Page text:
Every heart may be in a prance

— Macklin, Charles (1697-1797)

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Every heart may be in a prance
Metaphor in Context
Madam, as the sublime bard politely sings, the nod of beauty sways both gods and men, and I obey. Gentlemen, the title will at once let you into the whole of what you are to expect in this little production. "An extempore on the famous Mrs. O'Diggerty's dancing at court."--Now attend-- "When beauteous Diggerty leads up the dance
"In fair Britannia's court,
"Then ev'ry heart is in a prance,
"And longs for Cupid's sport.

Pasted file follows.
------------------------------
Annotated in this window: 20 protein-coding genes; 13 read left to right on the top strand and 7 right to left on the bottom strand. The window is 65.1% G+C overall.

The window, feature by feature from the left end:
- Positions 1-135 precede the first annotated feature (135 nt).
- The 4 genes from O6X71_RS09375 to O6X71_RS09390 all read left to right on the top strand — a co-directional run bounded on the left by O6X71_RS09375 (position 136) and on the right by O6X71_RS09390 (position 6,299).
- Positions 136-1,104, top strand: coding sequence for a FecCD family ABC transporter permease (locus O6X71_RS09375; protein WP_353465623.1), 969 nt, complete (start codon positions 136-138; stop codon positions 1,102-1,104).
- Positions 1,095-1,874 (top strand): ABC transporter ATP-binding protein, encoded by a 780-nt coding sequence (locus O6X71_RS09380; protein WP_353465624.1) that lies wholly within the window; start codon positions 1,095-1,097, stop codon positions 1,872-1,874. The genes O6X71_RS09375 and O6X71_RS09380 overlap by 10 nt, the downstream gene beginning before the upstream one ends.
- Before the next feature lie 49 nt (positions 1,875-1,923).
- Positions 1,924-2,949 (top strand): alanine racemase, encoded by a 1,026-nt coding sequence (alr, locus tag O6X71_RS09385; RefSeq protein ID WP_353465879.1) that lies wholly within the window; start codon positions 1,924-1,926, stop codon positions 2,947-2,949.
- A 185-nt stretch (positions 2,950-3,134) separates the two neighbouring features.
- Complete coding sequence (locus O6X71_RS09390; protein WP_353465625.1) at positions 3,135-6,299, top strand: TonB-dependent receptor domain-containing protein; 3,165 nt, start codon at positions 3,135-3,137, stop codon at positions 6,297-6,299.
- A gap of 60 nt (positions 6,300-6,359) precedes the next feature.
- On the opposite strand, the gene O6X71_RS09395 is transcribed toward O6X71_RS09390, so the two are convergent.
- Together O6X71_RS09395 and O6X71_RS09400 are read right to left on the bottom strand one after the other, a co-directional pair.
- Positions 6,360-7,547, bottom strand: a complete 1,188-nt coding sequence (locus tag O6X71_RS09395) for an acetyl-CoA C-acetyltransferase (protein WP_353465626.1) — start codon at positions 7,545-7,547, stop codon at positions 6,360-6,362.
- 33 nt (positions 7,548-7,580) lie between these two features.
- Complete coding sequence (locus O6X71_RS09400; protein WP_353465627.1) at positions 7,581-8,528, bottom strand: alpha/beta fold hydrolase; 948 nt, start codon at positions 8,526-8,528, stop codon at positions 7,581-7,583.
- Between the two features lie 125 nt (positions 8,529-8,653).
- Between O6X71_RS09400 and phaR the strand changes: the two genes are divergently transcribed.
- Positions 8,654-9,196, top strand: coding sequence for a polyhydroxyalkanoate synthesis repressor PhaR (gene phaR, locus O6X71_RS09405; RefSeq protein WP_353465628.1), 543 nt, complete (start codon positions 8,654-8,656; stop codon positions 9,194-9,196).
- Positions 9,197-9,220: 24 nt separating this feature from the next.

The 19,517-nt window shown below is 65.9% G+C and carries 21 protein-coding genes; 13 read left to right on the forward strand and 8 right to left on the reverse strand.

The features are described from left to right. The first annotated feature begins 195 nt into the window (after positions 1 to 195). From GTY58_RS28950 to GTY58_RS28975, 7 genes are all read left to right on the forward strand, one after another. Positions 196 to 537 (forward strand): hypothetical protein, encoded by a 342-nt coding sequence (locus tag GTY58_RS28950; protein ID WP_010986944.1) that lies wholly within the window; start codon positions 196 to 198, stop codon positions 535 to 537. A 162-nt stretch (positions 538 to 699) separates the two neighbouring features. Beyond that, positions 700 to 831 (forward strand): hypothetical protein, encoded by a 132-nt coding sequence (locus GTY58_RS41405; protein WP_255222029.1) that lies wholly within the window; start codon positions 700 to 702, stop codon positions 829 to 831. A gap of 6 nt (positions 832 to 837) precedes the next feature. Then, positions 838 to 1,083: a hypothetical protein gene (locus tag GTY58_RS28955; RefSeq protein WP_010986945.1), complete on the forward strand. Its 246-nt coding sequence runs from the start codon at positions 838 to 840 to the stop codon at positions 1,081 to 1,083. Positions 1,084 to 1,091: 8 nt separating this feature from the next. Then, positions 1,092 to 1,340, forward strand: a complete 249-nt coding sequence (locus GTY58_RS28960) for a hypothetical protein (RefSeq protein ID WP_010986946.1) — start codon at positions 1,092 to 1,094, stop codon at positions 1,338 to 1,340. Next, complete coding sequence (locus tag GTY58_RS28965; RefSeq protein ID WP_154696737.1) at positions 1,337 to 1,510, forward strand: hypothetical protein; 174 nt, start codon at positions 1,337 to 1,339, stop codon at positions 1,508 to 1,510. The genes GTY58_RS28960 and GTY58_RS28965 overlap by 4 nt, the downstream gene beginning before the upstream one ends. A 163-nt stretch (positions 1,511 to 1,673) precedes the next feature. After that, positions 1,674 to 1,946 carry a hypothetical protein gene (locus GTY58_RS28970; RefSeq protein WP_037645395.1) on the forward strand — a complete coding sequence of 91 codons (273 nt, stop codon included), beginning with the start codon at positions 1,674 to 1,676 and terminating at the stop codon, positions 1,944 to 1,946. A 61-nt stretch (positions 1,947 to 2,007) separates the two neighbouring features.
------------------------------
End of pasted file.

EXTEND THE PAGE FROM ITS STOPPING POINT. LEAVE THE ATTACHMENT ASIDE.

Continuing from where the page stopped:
"Beaux ogle, and pant and gaze,
"Belles envy and sneer, yet praise,
"As Venus herself were there;
"And prudes agree, it must be she,
"It must be she--or Diggerty,
"It must be she--or Diggerty,
"Or Diggerty, the fair."

[Bows very low to Mrs. Diggerty.

That's all, gentlemen, that's all--only a jeu d'esprit, as I told you; a slight effort of a muse, bound in the silken chains of beauty and delight.
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The Mind is a Metaphor is authored by Brad Pasanek, Assistant Professor of English, University of Virginia.